Given its current state, it is hard to believe that the United States Postal Service was once so central to American social, political, and intellectual life. In the 21st century, the USPS is hemorrhaging money and losing cultural market share at roughly the same pace as newspapers and bookstores.
There is both tragedy and irony to be found in the postal service’s gradual decline. At its inception in 1792, the system was viewed as a potential cash cow, one modeled after the royal postage service that the British re-created in North America during the colonial period. And it was for many years an engine of innovation, one that led to the establishment of the first large-scale road networks and later helped spur such transformative technologies as the railroad and the electric telegraph. The mere fact that the central government was able to establish and maintain so large and well-oiled an operation was itself considered a technological and administrative miracle. “It’s so much a part of our everyday life that we forget how revolutionary it was,” Kirkpatrick says. “This was their man on the moon.”
But much like the space program, the postal service has lost much of its luster. Perhaps its last great technological contributions came in the 1950s and 1960s, when it helped to introduce the barcode and optical character recognition, both of which are essential to tracking mail. Despite these achievements a half century ago, it is hard to see today’s USPS competing with the new-media companies that now dominate information technology and digital communications.
Nonetheless, amidst all the talk of operating deficits, closures, and possible reductions in service, there are signs that the USPS may be with us for some time to come. For example, a 2008 study by the RAND Corporation points out that the private carriers that have stolen so much of the service’s business continue to rely on the postal service to make final delivery of packages, tapping its national infrastructure and enormous labor force to save time and money.
And we have by no means reached the point at which all Americans have the resources, let alone the inclination, to carry out all of their written communications via e-mail and instant messaging. Those who suggest otherwise ought to consider the latest statistics from Point Topic, a British broadband analytics firm, which indicate that the United States ranks 27th in the world in broadband penetration—behind Macau, Estonia, and Slovenia. “We can’t do without the postal service yet,” Kirkpatrick says.
Nor, one might argue, should we hope to; and not just out of some misplaced sense of nostalgia for what the pop-culture critic Gary Beato, writing in the libertarian magazine Reason, called “an authentic, old-timey example of ‘heritage’ communications,” like a handwritten thank-you note.
It is telling, for instance, that when the Postal Regulatory Commission asked the Urban Institute, a nonpartisan think tank for economic and social policy research, to identify the benefits that the post office delivers to individuals and society, much of what it turned up had little or nothing to do with the delivery of mail. The Institute noted, for example, that letter carriers serve as a kind of neighborhood watch; that postal workers help reestablish contact with citizens after natural disasters like Hurricane Katrina; and that the postal service plays a role in government services such as voter registration and census completion. (Wildlife officials in many Midwestern states, including Ohio, still rely on rural mail carrier surveys to estimate populations of everything from rabbits to quail.) Most strikingly, it pointed out the role that the Postal Service plays in nurturing social links, fostering civic pride, and “promoting community identity through local post offices and services that support civic engagement.”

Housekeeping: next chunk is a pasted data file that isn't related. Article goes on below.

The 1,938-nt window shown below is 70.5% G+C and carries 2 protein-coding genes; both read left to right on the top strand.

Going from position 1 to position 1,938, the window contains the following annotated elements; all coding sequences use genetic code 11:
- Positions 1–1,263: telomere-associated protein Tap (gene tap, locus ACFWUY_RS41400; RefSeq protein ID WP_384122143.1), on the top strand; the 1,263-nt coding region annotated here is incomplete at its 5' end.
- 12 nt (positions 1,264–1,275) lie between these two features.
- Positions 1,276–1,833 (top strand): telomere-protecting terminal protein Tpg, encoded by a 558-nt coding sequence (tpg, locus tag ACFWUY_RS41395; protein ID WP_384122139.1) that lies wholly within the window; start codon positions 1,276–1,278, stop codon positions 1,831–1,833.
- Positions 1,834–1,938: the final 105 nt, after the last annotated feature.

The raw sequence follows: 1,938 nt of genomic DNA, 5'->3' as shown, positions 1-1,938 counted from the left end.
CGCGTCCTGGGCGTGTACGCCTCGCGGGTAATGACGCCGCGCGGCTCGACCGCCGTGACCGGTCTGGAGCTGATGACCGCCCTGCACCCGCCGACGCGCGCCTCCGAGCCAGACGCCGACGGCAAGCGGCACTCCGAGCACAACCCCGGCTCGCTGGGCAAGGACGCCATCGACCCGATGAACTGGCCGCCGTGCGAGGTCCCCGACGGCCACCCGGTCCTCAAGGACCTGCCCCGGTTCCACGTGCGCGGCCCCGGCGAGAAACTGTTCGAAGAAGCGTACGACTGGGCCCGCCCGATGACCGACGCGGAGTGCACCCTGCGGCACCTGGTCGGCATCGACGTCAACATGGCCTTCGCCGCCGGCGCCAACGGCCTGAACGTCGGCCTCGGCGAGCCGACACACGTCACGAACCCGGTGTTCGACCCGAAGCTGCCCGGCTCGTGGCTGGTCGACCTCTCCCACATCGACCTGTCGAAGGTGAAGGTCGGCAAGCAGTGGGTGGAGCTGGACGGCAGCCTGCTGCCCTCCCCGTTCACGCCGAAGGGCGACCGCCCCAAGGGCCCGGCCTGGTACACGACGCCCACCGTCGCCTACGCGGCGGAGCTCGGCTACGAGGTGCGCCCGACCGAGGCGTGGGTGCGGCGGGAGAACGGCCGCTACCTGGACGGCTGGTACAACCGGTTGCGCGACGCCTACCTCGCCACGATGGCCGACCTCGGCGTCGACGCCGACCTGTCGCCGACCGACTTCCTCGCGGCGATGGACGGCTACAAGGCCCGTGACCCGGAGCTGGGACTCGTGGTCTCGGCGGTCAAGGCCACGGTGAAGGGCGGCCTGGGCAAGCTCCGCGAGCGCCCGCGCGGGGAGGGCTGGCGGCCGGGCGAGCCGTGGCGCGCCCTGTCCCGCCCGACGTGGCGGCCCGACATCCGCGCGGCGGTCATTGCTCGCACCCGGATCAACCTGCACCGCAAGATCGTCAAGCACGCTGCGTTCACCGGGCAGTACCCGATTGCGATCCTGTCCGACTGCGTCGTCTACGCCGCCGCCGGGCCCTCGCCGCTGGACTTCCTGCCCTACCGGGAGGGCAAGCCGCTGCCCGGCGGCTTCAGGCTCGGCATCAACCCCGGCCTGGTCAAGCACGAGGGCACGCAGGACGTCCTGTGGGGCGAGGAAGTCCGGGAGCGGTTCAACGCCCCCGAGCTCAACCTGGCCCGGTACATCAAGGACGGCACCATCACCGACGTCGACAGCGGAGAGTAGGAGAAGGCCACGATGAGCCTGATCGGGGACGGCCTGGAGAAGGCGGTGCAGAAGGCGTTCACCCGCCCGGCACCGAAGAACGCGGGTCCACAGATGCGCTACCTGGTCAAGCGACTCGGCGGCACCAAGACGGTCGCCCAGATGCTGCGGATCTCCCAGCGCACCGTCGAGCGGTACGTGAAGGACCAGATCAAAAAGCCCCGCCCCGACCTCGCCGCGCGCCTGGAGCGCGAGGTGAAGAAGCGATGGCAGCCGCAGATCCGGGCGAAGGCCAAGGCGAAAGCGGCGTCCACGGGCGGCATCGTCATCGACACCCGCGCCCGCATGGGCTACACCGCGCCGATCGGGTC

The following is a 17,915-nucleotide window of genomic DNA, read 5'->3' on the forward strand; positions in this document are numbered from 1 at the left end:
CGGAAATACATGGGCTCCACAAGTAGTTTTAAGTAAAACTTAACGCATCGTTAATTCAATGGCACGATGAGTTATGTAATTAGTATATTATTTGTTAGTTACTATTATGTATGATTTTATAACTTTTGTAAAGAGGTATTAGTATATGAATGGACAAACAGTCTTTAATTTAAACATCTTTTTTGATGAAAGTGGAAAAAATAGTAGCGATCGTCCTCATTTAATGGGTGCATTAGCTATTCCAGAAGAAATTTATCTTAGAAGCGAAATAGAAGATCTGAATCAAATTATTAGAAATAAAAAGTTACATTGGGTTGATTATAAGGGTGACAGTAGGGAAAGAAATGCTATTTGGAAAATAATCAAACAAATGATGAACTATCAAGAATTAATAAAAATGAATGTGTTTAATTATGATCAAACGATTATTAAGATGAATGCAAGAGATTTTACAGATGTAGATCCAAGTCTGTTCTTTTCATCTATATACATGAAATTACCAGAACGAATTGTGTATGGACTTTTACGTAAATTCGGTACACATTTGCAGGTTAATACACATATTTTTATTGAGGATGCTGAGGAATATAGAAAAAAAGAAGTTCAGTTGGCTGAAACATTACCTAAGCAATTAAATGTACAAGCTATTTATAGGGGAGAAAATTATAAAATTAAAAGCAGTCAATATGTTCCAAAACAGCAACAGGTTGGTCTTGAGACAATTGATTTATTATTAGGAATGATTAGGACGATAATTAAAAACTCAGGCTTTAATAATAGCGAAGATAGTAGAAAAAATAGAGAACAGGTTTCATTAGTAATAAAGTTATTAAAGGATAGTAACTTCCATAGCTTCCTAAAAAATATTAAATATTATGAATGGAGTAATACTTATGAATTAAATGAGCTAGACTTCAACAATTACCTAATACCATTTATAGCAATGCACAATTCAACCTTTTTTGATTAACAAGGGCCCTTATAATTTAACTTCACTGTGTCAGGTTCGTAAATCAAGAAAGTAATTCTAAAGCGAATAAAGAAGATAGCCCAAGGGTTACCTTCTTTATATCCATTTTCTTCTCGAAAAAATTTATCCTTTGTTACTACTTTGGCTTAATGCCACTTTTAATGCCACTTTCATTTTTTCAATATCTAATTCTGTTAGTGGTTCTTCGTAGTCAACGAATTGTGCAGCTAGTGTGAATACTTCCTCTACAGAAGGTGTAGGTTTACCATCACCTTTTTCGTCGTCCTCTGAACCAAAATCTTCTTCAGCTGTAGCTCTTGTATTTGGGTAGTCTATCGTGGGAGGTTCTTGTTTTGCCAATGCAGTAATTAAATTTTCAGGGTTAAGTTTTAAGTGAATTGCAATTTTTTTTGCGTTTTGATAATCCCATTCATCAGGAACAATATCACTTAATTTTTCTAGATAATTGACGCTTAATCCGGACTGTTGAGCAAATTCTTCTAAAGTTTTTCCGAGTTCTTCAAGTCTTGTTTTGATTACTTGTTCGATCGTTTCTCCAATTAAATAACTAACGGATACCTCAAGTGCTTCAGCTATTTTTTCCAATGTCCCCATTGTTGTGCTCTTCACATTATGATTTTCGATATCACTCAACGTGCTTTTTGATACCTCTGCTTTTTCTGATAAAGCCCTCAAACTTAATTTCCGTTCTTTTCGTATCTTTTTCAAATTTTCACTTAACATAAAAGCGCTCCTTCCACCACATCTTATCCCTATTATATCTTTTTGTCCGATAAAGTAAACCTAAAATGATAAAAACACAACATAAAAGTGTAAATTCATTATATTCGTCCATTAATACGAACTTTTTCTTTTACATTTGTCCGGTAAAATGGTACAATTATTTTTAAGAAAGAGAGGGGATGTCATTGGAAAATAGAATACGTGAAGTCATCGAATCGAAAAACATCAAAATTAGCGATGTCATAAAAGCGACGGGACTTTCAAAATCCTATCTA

This is not a new concept. The idea that the postal service acts as a kind of social glue to help hold American society together is spelled out in the Postal Reorganization Act of 1970, which states that the “basic function” of the USPS is to “bind the Nation together through the personal, educational, literary, and business correspondence of the people,” and to provide “prompt, reliable, and efficient services to patrons in all areas… and all communities.” In Spreading the News, Richard John argues that in the 19th century, the precursor of our modern mail service created a national market by allowing businesses to conduct trade from the Atlantic seaboard to the Western frontier. Just as importantly, by disseminating newspapers, political pamphlets, Congressional newsletters, and personal correspondence the length and breadth of the nation at a time when no other form of long-distance communication was available, the service also enabled the formation of a shared national identity—and of just the sort of informed citizenry that is necessary for the proper functioning of a representative democracy.
The postal service is no longer the only game in town when it comes to spreading information and creating imagined communities across vast distances. Indeed, many people under the age of 30 now associate those functions exclusively with digital communications. Nonetheless, in smaller towns and rural communities, the post office remains not just the center of commercial activity, but also one of the few places where people can engage in face-to-face contact with their fellow citizens; where the postmaster keeps a pot of coffee brewing for customers; and where the letter carrier knows every child on his or her route by name. Lose that, and you lose a lot. “Community doesn’t just happen,” Kirkpatrick notes. “Community has to be nurtured; there have to be places where people can come together.”
A retreat from the postal service is, Kirkpatrick argues, both a retreat from democracy, and a retreat from our historic commitment to a shared national culture—a commitment that has, for much of this nation’s history, been represented by its postal service. Abandoning the symbol implies that we are abandoning the ideal. And that’s no small thing.
“We need a shared social commitment to keeping everyone in our society connected and able to participate in this democracy,” Kirkpatrick adds. “If we walk away from it, we’re walking away from something big.”
Alexander Gelfand is a freelance writer based in New York. He has written for The New York Times, the Chicago Tribune, and The Economist.